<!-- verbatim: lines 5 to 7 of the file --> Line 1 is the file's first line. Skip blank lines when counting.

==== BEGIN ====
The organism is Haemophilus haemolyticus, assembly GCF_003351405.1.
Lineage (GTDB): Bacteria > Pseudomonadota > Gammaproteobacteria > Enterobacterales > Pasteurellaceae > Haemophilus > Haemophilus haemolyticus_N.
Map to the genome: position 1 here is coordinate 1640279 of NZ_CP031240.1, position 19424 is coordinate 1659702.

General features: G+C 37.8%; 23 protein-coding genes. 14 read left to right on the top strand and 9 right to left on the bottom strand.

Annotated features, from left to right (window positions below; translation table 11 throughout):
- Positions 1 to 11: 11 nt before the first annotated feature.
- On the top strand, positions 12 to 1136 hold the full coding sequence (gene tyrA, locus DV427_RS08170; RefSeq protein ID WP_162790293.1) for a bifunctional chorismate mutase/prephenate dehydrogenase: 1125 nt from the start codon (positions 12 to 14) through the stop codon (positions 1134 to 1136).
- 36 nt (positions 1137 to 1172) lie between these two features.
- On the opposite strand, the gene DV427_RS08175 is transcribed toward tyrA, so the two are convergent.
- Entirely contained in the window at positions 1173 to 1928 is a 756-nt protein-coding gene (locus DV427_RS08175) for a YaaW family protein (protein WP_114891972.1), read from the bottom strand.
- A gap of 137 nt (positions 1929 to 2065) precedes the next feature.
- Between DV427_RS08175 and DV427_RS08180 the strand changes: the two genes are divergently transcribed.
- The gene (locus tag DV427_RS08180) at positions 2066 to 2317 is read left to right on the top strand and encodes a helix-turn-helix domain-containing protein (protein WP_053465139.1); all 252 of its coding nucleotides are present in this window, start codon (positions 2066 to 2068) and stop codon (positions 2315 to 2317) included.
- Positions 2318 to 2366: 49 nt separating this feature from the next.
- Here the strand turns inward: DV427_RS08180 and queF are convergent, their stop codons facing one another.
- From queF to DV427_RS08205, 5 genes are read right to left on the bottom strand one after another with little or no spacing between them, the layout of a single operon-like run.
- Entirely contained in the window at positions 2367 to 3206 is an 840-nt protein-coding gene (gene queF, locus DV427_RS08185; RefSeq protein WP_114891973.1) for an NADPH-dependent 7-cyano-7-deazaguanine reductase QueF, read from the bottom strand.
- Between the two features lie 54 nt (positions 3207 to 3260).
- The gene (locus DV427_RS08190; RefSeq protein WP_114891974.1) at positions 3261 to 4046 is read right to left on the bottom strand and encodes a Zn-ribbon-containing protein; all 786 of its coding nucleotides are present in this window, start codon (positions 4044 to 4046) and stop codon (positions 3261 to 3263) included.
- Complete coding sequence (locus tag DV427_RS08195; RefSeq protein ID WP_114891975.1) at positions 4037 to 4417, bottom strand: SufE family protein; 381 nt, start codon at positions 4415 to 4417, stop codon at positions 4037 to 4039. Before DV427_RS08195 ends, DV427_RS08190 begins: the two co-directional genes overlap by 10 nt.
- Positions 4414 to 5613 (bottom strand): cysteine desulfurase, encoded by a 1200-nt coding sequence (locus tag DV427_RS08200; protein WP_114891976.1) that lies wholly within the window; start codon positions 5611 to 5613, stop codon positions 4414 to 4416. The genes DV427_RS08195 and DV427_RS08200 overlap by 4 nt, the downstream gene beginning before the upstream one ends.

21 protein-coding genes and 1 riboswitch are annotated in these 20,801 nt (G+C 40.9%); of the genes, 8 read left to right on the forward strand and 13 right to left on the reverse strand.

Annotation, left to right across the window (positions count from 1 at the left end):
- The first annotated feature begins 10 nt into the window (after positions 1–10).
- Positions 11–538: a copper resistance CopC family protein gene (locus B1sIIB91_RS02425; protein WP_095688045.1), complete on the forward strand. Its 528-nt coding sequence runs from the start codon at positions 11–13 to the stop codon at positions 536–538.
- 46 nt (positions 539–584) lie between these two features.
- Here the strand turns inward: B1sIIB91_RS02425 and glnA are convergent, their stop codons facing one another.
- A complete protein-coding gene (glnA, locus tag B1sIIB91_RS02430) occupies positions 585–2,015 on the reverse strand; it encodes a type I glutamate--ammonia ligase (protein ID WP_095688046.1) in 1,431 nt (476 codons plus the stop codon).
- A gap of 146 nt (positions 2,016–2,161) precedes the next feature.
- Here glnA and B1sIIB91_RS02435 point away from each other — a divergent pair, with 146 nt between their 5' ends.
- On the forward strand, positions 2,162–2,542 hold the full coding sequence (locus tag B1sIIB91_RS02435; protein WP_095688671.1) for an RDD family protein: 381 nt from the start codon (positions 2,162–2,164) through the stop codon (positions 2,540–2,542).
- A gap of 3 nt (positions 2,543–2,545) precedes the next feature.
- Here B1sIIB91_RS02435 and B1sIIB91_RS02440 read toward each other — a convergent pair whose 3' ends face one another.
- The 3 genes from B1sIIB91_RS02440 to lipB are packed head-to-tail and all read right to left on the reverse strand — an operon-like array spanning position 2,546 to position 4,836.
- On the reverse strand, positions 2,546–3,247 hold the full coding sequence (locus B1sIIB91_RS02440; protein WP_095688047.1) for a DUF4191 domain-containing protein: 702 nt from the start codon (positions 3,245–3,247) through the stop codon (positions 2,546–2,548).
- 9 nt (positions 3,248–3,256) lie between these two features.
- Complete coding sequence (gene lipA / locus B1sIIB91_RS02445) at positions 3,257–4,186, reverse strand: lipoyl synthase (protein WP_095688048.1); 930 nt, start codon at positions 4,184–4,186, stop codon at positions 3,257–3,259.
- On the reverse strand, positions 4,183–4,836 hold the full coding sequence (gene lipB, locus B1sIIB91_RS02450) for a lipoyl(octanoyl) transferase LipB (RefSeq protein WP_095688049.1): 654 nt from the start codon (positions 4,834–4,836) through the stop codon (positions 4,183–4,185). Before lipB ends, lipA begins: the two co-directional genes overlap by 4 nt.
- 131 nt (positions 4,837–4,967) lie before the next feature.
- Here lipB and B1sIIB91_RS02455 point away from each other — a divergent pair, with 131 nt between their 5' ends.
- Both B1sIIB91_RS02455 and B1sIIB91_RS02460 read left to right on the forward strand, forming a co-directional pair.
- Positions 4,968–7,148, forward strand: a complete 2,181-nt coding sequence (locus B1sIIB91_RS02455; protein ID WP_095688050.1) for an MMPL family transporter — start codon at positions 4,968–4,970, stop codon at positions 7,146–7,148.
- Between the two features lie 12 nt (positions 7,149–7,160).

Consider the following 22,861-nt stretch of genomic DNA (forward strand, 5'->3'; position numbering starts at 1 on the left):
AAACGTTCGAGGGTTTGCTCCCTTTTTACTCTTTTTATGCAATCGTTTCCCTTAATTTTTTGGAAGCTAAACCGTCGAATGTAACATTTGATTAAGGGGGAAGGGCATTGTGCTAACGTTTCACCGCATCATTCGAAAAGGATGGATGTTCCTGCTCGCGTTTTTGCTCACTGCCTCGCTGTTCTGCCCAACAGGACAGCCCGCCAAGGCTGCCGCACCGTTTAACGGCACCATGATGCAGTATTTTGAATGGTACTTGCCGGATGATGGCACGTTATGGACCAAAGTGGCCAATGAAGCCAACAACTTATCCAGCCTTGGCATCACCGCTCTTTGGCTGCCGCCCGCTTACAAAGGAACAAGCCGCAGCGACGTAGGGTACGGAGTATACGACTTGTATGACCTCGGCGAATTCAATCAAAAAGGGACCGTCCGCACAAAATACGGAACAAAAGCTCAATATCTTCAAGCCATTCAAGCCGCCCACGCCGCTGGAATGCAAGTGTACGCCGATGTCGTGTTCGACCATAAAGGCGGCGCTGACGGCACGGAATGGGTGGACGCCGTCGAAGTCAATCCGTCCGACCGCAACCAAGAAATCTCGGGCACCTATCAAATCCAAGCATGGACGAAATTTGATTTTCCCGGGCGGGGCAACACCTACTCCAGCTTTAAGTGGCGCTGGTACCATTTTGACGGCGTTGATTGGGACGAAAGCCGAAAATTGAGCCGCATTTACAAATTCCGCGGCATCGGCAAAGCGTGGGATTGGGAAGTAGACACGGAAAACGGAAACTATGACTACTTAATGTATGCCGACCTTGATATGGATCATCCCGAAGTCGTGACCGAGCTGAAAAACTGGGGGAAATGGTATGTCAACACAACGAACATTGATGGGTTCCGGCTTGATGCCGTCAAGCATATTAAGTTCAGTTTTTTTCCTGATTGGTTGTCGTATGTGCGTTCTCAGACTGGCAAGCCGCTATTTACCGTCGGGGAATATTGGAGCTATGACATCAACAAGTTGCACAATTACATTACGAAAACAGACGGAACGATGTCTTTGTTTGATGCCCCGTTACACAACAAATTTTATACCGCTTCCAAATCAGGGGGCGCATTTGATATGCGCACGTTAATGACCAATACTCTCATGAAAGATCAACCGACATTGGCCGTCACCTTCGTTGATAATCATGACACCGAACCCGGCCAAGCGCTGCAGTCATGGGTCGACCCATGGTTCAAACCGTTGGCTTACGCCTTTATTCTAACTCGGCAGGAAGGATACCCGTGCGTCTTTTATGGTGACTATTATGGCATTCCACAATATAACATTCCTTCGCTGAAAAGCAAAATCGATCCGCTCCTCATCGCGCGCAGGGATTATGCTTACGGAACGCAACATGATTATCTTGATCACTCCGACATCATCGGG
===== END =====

Annotated features, from left to right (window positions below; translation table 11 throughout):
- Positions 1 to 11: 11 nt before the first annotated feature.
- On the top strand, positions 12 to 1136 hold the full coding sequence (gene tyrA, locus DV427_RS08170; RefSeq protein ID WP_162790293.1) for a bifunctional chorismate mutase/prephenate dehydrogenase: 1125 nt from the start codon (positions 12 to 14) through the stop codon (positions 1134 to 1136).